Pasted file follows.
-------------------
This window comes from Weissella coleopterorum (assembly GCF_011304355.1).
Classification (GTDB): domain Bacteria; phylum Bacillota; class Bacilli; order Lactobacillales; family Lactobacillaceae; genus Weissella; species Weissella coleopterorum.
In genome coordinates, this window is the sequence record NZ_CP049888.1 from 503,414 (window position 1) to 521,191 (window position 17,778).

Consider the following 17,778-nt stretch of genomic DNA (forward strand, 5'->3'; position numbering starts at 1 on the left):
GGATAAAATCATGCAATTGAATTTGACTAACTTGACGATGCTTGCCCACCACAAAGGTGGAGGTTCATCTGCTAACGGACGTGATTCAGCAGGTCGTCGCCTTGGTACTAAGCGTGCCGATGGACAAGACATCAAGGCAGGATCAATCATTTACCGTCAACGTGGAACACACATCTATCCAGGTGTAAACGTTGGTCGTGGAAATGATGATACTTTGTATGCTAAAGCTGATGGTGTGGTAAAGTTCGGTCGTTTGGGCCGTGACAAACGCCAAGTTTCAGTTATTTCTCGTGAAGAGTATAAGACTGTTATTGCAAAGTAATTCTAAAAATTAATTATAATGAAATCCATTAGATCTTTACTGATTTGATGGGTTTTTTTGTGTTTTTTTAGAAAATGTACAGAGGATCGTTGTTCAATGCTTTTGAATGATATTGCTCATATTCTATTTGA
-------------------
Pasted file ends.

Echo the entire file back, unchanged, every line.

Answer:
This window comes from Weissella coleopterorum (assembly GCF_011304355.1).
Classification (GTDB): domain Bacteria; phylum Bacillota; class Bacilli; order Lactobacillales; family Lactobacillaceae; genus Weissella; species Weissella coleopterorum.
In genome coordinates, this window is the sequence record NZ_CP049888.1 from 503,414 (window position 1) to 521,191 (window position 17,778).

Consider the following 17,778-nt stretch of genomic DNA (forward strand, 5'->3'; position numbering starts at 1 on the left):
GGATAAAATCATGCAATTGAATTTGACTAACTTGACGATGCTTGCCCACCACAAAGGTGGAGGTTCATCTGCTAACGGACGTGATTCAGCAGGTCGTCGCCTTGGTACTAAGCGTGCCGATGGACAAGACATCAAGGCAGGATCAATCATTTACCGTCAACGTGGAACACACATCTATCCAGGTGTAAACGTTGGTCGTGGAAATGATGATACTTTGTATGCTAAAGCTGATGGTGTGGTAAAGTTCGGTCGTTTGGGCCGTGACAAACGCCAAGTTTCAGTTATTTCTCGTGAAGAGTATAAGACTGTTATTGCAAAGTAATTCTAAAAATTAATTATAATGAAATCCATTAGATCTTTACTGATTTGATGGGTTTTTTTGTGTTTTTTTAGAAAATGTACAGAGGATCGTTGTTCAATGCTTTTGAATGATATTGCTCATATTCTATTTGA